Tag Archives: Hani Ali Awada

The Fires of Baalbek

19 Feb

My first post! But first, a story:
This poem was requested by Lebanese poet, Hani Ali Awada, just this last week. I was travelling through Lebanon in the Bekaa Valley and spent the afternoon in awe of the enormous and stunning Roman ruins in Baalbek. My three friends and I stayed at the Jupiter Hotel and met Hani, the owner. I was absolutely delighted to find out that he was a poet (first) and hotel owner (second). A surprising treat that Hani showed us the memorial room he had set up for a late Lebanese poet, Khalil Mutran, and another room dedicated to monthly poetry readings (hot tourist tip). As the evening ensued my friends and I spent three hours being entertained by Hani and and another artist (Tamer Chreif) around a much appreciated wood fire in Hani’s lobby (one of my friends was a fireman so no worries there) sipping Lebanese coffee (think cinnamony sugared espresso). Hani was persuaded to give a dramatic reading of a recent poem in Arabic – and it was beautifully moving. In exchange, he requested that I write one for him – which I did.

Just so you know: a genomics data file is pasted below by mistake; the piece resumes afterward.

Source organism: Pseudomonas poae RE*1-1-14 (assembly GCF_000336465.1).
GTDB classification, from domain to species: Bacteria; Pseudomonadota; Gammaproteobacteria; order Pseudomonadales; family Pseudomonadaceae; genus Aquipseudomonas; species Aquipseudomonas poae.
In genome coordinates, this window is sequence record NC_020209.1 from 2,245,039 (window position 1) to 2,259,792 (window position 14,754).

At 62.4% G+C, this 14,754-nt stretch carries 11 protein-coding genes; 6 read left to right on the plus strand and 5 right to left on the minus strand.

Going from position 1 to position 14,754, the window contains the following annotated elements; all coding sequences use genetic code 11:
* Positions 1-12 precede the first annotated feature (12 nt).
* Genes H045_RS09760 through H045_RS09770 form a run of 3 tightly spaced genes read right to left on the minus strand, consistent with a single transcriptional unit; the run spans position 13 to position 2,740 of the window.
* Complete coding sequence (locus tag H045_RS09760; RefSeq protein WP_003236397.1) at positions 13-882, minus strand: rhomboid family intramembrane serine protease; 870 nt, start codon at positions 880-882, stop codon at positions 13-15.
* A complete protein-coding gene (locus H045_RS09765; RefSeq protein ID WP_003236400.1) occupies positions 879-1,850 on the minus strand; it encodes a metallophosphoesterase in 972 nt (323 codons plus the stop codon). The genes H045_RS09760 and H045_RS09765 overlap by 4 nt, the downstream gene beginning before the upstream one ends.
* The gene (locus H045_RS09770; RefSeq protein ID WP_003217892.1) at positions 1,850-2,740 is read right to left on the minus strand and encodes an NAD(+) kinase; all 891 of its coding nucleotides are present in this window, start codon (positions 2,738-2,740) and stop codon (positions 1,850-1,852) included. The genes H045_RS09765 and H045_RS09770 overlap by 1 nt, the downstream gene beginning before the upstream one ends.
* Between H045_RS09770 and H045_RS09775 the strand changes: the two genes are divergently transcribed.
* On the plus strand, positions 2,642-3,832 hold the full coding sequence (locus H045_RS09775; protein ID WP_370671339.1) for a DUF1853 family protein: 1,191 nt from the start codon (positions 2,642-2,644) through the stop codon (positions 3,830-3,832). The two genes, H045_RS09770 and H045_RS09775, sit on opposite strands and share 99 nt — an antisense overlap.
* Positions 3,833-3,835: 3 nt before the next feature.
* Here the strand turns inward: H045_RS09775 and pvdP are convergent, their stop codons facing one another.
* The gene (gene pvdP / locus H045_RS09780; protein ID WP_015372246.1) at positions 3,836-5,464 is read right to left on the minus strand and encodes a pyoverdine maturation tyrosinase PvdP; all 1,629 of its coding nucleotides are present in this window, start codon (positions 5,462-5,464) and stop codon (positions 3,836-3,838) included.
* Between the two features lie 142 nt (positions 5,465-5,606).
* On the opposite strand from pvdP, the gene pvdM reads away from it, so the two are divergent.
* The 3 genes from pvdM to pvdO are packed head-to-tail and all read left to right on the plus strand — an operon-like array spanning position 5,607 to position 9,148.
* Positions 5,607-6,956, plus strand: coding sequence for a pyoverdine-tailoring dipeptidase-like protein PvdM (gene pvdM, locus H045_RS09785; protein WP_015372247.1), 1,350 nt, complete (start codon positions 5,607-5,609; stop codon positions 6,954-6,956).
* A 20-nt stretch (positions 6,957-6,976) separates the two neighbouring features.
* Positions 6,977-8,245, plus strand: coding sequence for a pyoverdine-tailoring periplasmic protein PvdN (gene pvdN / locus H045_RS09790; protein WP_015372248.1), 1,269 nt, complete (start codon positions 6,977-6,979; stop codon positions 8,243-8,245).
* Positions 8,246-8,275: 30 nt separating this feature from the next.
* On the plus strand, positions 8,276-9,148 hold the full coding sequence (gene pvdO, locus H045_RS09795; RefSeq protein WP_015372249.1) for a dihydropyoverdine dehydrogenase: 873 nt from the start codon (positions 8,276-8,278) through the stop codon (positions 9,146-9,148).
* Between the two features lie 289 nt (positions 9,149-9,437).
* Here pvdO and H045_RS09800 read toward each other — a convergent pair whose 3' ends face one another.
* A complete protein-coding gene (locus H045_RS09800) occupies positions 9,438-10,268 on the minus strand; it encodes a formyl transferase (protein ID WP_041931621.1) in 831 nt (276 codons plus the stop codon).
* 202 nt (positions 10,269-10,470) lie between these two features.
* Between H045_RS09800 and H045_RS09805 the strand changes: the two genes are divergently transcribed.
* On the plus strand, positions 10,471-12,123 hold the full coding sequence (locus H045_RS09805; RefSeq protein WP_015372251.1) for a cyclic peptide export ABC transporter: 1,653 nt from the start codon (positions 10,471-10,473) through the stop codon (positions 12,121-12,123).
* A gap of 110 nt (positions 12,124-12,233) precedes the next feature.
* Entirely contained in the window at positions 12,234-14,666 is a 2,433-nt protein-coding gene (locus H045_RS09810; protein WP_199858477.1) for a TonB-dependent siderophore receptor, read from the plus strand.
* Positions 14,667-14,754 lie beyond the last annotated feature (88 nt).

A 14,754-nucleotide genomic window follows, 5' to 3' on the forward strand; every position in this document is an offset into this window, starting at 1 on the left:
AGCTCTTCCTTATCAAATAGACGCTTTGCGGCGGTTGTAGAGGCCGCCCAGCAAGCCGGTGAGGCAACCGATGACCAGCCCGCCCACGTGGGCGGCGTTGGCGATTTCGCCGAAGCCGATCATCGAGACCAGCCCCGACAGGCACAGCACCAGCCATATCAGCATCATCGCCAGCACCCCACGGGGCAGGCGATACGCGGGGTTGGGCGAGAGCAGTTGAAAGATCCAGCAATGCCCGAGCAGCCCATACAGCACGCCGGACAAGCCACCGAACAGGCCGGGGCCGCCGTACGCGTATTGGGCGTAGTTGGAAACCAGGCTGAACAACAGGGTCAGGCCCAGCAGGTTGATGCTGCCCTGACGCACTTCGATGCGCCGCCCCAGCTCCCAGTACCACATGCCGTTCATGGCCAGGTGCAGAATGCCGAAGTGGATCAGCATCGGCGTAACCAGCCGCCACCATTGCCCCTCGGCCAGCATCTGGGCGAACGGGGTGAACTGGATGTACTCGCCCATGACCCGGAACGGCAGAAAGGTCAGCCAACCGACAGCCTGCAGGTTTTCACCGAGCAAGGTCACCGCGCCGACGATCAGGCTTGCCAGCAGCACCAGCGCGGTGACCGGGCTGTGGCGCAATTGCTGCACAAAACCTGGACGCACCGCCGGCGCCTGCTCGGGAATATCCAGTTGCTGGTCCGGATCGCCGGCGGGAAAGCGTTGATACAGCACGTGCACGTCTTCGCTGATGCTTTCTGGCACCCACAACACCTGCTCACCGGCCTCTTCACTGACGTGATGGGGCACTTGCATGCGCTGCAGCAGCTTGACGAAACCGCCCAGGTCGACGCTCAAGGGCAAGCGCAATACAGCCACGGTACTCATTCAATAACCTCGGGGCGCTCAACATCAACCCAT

He gave me the title of the American Poet.

Therefore, a blog was necessary.

Here is the poem:

The Fires of Baalbek

How little has changed
For the Lebanese of Sun City:
Millennia may pass
But intricacies remain.

I don’t just mean the ruins.
The smiling eyes,
The jovial, amicable welcoming in,
And the fire, the fire, the fire.

There is nothing like huddling
Round a wood-burning stove.
Our poet host, Hani, feeding the flames
Log after laugh after story after log.

Even when the electricity cuts out.
But remains are not ruins;
What remains, stays, endures.
Another log.

The people I have met
Are these beautiful pillars:
Weathering the dearest storms
And standing.

What we have come to learn:
We are intricately connected.
How little things have changed.
And the fire is still young.